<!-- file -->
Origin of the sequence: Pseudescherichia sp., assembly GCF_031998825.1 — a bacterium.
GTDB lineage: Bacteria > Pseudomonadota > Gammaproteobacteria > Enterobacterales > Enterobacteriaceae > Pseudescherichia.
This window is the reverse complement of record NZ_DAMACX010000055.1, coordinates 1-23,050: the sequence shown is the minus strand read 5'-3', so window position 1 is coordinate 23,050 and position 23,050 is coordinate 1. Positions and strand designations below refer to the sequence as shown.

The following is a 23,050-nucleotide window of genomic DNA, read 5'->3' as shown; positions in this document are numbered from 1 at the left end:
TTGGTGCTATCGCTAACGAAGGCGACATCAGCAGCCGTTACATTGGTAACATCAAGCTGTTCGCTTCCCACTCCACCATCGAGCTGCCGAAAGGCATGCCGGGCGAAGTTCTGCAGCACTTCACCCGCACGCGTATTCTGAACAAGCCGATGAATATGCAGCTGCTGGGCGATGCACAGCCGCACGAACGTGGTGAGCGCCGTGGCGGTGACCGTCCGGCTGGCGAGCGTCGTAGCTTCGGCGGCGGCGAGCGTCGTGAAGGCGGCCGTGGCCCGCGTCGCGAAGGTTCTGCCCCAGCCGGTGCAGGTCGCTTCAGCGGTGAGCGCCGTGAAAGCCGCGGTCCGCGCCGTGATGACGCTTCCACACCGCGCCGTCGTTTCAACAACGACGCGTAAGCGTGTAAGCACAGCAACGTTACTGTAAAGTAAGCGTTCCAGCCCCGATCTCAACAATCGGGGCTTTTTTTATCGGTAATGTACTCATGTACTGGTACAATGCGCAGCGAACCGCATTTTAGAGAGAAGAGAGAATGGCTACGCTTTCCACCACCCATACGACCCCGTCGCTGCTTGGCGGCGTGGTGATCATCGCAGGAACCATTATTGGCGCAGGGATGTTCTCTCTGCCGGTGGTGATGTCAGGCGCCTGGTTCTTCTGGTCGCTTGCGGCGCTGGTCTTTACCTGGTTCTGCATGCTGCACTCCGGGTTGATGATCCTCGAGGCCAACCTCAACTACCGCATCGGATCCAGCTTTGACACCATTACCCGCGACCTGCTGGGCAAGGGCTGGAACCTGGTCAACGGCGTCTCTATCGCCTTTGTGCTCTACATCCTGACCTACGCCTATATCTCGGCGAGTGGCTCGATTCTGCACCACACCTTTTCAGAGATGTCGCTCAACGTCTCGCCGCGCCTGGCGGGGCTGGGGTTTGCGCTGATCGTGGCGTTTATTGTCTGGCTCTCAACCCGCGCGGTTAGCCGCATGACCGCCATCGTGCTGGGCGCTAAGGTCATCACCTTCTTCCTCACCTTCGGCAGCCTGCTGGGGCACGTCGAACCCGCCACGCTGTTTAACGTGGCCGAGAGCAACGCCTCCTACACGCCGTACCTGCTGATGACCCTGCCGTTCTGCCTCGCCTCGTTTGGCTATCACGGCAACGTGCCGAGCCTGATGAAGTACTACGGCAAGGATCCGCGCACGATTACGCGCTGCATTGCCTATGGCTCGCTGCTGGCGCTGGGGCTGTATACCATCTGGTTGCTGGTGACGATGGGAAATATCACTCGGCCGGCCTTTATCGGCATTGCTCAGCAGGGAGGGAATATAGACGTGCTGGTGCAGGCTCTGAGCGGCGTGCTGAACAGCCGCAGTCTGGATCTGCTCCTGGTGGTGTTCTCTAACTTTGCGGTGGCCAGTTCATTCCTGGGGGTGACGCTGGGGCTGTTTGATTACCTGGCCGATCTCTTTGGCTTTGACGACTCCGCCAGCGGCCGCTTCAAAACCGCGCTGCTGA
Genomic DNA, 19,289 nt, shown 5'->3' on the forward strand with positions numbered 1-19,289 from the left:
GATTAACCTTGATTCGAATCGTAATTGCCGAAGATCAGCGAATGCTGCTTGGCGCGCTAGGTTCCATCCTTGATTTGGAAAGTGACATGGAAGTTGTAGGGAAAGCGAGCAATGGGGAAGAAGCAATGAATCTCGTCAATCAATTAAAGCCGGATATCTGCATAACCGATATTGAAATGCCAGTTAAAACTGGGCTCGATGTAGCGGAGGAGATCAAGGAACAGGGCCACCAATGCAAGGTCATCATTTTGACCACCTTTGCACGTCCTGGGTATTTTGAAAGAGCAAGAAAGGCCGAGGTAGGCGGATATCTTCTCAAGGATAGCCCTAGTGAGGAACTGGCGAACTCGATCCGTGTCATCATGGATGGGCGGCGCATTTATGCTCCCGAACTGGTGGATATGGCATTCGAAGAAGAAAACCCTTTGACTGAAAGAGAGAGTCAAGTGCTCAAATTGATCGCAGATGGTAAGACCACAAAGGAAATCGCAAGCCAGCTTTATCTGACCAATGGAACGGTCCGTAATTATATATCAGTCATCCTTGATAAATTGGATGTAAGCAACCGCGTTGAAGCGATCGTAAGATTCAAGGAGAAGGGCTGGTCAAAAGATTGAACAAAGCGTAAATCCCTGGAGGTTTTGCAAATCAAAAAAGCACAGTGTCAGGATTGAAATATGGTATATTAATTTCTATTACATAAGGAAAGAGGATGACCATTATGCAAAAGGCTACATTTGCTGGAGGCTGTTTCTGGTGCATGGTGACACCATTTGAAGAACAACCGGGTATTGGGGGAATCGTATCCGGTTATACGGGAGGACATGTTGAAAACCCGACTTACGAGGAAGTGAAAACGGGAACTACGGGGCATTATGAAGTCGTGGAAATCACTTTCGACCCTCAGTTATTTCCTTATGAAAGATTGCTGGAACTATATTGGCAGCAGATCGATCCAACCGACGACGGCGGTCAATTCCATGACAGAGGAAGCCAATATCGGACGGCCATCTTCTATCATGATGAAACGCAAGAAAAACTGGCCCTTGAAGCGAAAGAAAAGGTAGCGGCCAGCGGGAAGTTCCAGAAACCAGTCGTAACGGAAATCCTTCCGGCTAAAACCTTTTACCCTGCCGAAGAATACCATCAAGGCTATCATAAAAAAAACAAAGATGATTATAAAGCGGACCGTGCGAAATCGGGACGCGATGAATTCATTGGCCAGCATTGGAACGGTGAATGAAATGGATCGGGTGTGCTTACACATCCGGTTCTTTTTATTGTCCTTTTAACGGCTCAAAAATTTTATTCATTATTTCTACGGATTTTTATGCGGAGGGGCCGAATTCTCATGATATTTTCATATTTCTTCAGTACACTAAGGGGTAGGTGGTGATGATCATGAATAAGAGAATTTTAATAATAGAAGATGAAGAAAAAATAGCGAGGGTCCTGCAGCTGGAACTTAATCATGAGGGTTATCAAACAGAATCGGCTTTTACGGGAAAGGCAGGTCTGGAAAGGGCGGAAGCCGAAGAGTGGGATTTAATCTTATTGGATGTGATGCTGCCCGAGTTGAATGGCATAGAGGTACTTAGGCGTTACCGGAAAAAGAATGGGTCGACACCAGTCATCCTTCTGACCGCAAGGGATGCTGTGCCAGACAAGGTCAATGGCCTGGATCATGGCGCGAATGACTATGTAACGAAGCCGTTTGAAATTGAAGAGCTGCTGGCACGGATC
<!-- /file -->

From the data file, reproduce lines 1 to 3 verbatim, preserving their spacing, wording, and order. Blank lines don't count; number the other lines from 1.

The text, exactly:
Origin of the sequence: Pseudescherichia sp., assembly GCF_031998825.1 — a bacterium.
GTDB lineage: Bacteria > Pseudomonadota > Gammaproteobacteria > Enterobacterales > Enterobacteriaceae > Pseudescherichia.
This window is the reverse complement of record NZ_DAMACX010000055.1, coordinates 1-23,050: the sequence shown is the minus strand read 5'-3', so window position 1 is coordinate 23,050 and position 23,050 is coordinate 1. Positions and strand designations below refer to the sequence as shown.